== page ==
“Children consume and fracture our lives. Children drag us towards disaster, it’s unavoidable. When you see those laughing couples casting off into the sea of matrimony, you say to yourself, they have no idea, poor things, they just have no idea, they’re happy. No one tells you anything when you start out. I have an old school pal who’s just about to have a child with his new girlfriend. I said to him, “A child, at your age, are you insane?” The ten or dozen good years left to us before we get cancer or a stroke, and you’re going to bugger yourself up with some brat?” – Yasmina Reza, The God of Carnage
God of Carnage (originally Le Dieu du carnage) is a play by Yasmina Reza which won the Tony Awards in 2009 including Best Play, Best Direction of a Play, Best Performance by a Leading Actress and Lawrence Olivier Award the Best Comedy and many others. The play was a success in its original language, French, and has been equally acclaimed in its other English-translated productions in both London and New York.
It started with two 11 years old getting into an argument that ended one having two front teeth knocked out and their parents meeting up to discuss the matter in a civilized manner. The parents were supposed to be finding out ways to handle the situation as mature adults but ended up acting childish about the whole thing thus, the evening goes on into chaos because instead of progressing and making the situation better they just degraded themselves and made the situation worst. Fitting for the extreme title as Yasmina Reza, the writer of this play adopted the word ‘Carnage’ to allude to the violent and childish human nature.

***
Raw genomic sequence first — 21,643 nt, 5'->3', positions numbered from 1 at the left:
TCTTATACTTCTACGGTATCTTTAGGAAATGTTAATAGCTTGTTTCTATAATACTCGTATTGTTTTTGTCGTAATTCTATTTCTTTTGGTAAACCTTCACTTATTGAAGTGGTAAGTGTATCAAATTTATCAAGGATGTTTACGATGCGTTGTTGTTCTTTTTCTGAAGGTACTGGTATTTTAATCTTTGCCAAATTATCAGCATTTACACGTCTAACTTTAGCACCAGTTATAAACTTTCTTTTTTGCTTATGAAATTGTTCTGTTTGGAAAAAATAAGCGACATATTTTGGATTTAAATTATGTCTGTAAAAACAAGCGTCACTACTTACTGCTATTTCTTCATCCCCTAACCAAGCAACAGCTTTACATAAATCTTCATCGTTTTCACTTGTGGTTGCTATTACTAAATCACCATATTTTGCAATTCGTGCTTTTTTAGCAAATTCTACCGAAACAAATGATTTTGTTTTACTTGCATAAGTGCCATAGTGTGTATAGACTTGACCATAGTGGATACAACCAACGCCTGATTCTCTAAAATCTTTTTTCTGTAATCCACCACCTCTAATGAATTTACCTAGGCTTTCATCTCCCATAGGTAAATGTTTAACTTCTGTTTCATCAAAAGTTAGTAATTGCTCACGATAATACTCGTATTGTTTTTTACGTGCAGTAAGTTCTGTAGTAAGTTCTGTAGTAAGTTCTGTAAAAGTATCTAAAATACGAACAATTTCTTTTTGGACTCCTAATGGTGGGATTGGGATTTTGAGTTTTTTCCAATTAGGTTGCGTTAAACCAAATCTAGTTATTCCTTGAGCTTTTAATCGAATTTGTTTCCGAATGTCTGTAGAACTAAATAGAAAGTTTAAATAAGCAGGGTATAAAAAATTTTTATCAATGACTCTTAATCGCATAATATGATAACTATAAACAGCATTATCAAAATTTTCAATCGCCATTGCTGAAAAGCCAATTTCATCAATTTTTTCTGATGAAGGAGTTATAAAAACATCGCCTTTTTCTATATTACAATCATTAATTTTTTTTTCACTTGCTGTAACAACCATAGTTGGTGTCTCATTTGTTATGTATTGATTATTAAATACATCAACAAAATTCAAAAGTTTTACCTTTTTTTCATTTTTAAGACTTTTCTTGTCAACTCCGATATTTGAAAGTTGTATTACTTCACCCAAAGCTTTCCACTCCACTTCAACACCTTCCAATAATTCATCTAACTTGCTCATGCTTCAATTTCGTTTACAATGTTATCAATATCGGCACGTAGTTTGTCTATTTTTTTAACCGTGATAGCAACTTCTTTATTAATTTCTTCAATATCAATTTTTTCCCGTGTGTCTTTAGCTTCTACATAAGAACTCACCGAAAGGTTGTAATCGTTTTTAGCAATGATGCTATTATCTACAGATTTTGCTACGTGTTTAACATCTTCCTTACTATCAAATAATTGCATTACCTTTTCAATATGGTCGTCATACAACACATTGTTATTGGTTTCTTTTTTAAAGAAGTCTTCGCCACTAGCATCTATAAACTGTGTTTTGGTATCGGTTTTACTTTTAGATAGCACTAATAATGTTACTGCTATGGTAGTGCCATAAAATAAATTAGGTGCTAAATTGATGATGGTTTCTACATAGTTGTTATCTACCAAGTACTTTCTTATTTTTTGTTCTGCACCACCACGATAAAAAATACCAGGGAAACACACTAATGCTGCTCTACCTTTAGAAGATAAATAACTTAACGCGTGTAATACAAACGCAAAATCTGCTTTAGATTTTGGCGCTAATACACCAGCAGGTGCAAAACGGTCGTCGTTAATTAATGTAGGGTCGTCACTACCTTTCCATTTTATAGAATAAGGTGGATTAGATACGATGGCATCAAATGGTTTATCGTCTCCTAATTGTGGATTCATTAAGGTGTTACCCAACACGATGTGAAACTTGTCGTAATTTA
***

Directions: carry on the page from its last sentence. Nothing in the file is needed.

A one scene, single setting play and the whole conversation and everything that occurred in that time frame revolved around trying to resolve their kid’s issues in a diplomatic manner. But since both parents having their own multiple layers of characters as high-class, politically correct, and snooty characters, even their own issues tangled in the situation they are trying to resolve as their emotional buttons are pressed along the conversation. It was under 90 minutes but I was amazed with how the actors memorized their line with no breaks or scene changes. It’s not like you can shout ‘cut!’ when one of them faltered. It was flawless but then again if anyone made mistakes I reckoned no one in the audience could have pointed it out because everything was so natural- the cast does exceptionally well in their respective roles and all you can do was watch as their verbal battle unravels their dark sides.
Just because Lea Salonga was in it I kept on reminding myself that this is not a musical so there’s no need to expect belting her pipes for the evening.